The obligation of an infant to pay for necessaries being quasi contractual, he is liable without an express contract.4 The law creates an obligation on his part to pay what the necessaries are reasonably worth, but his express contract is voidable.5 If he has given his note or other negotiable instrument in payment, the seller can recover no more than the reasonable value, and on principle, in such a case, there can be no recovery on the note.6 In many jurisdictions, however, anomalously, an action may be maintained upon the contract, but the real value will be inquired into, and the recovery limited to that amount.7

3 Ryder v. Wombwell, L. R. 3 Exch. 93. See, also, Peters v. Fleming, 6 M. & W. 42; Wharton v. Mackenzie, 5 Q. B. 606; Davis v. Caldwell, 12 Cush. (Mass.) 512, per Shaw, C. J.; Johnson v. Lines, 6 Watts & S. (Pa.) 80, 40 Am. Dec. 542; Mohney v. Evans, 51 Pa. 80. See "Infants," Dec. Dig. (Key-No.) § 102; Cent. Dig. § 121.

4 Gay v. Ballou, 4 Wend. (N. Y.) 403, 21 Am. Dec. 158; Trainer v. Trumbull, 141 Mass. 530, 6 N. E. 761; Gregory v. Lee, 64 Conn. 407, 30 Atl. 53, 25 L. R. A. 618. See Keener, Quasi Contracts, 20. See "Infants," Dec. Dig. (Key-No.) § 50; Cent. Dig. §§ 114, 125.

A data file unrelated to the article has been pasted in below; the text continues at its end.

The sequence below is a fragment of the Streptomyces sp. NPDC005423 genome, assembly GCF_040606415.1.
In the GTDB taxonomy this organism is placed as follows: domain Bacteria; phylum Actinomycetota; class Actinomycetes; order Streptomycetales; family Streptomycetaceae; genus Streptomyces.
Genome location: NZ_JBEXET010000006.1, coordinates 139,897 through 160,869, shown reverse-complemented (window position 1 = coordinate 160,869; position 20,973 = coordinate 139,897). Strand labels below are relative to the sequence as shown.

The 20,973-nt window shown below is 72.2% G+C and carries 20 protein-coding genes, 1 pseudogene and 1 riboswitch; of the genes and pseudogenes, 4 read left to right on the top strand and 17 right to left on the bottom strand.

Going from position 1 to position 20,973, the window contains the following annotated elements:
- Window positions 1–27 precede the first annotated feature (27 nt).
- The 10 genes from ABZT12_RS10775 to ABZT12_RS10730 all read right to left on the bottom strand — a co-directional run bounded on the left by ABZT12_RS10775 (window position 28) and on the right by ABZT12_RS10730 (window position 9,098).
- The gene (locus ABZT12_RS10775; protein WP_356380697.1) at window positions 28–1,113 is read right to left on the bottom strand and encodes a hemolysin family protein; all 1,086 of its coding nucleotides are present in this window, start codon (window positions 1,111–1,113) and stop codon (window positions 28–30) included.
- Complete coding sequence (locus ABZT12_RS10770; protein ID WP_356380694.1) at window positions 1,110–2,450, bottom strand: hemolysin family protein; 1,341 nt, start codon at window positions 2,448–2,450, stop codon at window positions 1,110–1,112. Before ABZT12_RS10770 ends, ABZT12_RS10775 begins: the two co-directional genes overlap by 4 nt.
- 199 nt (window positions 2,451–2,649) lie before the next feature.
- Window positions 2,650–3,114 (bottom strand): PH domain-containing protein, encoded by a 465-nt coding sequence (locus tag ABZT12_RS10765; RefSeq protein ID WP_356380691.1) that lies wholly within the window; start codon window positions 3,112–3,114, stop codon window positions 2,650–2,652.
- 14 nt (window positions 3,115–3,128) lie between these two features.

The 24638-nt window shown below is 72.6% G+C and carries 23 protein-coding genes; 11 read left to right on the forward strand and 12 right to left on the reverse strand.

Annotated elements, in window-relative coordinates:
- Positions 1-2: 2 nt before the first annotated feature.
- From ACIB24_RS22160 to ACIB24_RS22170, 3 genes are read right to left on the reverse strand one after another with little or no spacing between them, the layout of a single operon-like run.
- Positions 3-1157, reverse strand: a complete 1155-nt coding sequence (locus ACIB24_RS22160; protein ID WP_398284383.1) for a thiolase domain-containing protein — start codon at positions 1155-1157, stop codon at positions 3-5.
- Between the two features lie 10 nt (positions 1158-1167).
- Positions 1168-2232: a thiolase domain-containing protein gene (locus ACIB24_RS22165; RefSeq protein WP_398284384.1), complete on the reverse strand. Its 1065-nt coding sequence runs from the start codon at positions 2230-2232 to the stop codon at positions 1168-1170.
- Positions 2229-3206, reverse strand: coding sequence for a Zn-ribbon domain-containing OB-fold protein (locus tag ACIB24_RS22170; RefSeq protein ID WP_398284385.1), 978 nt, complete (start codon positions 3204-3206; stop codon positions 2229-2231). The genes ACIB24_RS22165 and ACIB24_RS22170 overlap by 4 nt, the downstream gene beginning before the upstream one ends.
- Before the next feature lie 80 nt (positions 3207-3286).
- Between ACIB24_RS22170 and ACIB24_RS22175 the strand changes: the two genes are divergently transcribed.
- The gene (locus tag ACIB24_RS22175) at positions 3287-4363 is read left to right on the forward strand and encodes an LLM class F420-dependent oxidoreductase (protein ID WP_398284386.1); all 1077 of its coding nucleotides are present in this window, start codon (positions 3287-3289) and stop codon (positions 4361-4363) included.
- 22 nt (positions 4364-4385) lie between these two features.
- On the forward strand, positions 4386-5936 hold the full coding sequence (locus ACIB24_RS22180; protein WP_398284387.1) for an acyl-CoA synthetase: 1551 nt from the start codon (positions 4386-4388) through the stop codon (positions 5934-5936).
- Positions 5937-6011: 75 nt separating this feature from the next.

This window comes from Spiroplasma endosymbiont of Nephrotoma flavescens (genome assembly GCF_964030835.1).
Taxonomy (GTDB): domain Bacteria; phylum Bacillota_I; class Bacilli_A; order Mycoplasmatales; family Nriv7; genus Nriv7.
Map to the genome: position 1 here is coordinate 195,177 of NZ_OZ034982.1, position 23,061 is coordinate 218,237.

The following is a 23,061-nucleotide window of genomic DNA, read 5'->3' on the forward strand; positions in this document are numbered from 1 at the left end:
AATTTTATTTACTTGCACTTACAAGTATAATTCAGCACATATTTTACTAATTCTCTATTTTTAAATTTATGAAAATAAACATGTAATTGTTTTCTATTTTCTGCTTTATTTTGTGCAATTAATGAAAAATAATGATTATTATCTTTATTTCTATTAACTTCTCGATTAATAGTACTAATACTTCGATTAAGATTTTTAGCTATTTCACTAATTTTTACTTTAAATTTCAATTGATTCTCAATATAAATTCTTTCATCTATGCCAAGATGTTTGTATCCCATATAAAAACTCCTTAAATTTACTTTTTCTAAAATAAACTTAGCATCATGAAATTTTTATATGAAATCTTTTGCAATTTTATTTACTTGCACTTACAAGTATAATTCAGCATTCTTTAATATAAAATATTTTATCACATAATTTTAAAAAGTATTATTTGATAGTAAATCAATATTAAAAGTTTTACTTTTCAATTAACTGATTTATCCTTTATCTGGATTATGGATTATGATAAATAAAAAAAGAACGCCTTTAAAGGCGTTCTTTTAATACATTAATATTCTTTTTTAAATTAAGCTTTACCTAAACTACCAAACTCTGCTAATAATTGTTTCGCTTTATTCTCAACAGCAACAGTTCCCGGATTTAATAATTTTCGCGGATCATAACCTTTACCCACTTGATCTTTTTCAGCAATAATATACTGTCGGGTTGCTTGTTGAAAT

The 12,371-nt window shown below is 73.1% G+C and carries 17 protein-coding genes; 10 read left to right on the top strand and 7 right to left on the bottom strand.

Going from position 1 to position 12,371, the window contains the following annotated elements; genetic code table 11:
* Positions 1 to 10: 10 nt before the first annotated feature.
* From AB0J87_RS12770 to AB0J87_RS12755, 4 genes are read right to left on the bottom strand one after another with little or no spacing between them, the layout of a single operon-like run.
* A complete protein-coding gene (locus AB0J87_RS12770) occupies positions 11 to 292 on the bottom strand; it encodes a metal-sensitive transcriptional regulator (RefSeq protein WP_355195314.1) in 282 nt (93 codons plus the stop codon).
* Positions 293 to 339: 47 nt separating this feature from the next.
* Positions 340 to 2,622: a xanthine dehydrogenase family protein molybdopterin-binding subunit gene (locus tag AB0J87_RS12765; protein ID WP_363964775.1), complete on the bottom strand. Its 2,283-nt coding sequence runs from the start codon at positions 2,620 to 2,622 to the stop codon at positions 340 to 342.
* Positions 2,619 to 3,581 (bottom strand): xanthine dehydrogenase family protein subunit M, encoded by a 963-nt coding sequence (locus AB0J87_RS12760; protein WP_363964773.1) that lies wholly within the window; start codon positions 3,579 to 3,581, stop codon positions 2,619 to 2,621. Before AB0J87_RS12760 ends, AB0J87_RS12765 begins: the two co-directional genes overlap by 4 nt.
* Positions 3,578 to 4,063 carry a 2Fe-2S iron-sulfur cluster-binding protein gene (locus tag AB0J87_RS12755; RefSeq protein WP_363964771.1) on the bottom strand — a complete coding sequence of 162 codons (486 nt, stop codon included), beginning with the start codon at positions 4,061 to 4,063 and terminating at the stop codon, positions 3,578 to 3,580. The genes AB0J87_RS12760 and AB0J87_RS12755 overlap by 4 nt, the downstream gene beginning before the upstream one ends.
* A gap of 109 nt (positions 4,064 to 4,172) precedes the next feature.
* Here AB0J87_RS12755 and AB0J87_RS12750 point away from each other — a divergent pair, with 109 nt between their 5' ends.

5 Earle v. Reed, 10 Metc. (Mass.) 387; Davis v. Gay, 141 Mass. 531, 6 N. E. 549; Beeler v. Young, 1 Bibb (Ky.) 519; Parsons v. Keys, 43 Tex. 557; Hyer v. Hyatt, 3 Cranch, C. C. 276, Fed. Cas. No. 6,977; Dubose v. Wheddon, 4 McCord (S. C.) 221; Locke v. Smith, 41 N. H. 346; International Text-Book Co. v. McKone, 133 Wis. 200, 113 N. W. 438. See "Infants," Dec. Dig. (Key-No.) § 50; Cent. Dig. §§ 114, 125.

6 Swasey v. Vanderheyden's Adm'r, 10 Johns. (N. Y.) 33; Feuton v. White, 4 N. J. Law, I11; McMinn v. Richmonds, 6 Yerg. (Tenn.) 9; Bouchell v. Clary, 3 Brev. (S. C.) 194; McCrillis v. How, 3 N. H. 348; Henderson v. Fox, 5 Ind. 489; Morton v. Steward, 5 I11. App. 533. See "Infants," Dec. Dig. (Key-No.) §§ 50, 52; Cent. Dig. §§ 114, 125, 128.

7 Earle v. Reed, 10 Metc. (Mass.) 387; Bradley v. Pratt, 23 Vt 378; Dubose v. Wheddon, 4 McCord (S. C.) 221; Conn v. Coburn, 7 N. H. 368, 26 Am. Dec. 746; Aaron v. Harley, 6 Rich. Law (S. C.) 26; Askey v. Williams, 74 Tex. 294, 11 S. W. 1101, 5 L. R. A. 176; Gutbrie v. Morris, 22 Ark. 411; Trairer v. Trumbull, 141 Mass. 530, 6 N. E. 761. See "Infants," Dec. Dig. (Key-No.) § 50; Cent. Dig. §§ 114, 125.

Same - Ratification And Avoidance

98. Where the contract of an infant is voidable, he may ratify it, and thereby render it binding; or he may disaffirm it, and thereby render it void.

Where the contract of an infant is voidable only, he may ratify it on attaining his majority, and thereby assume the rights and liabilities arising from it; or he may, before ratification, but not afterwards, disaffirm or repudiate it, and thereby escape any liability under it. The reader will remember that such a ratification is an illustration of the class of cases in which a past consideration will support a subsequent promise.8 Some contracts are valid unless they are rescinded. Other contracts are invalid unless they are ratified.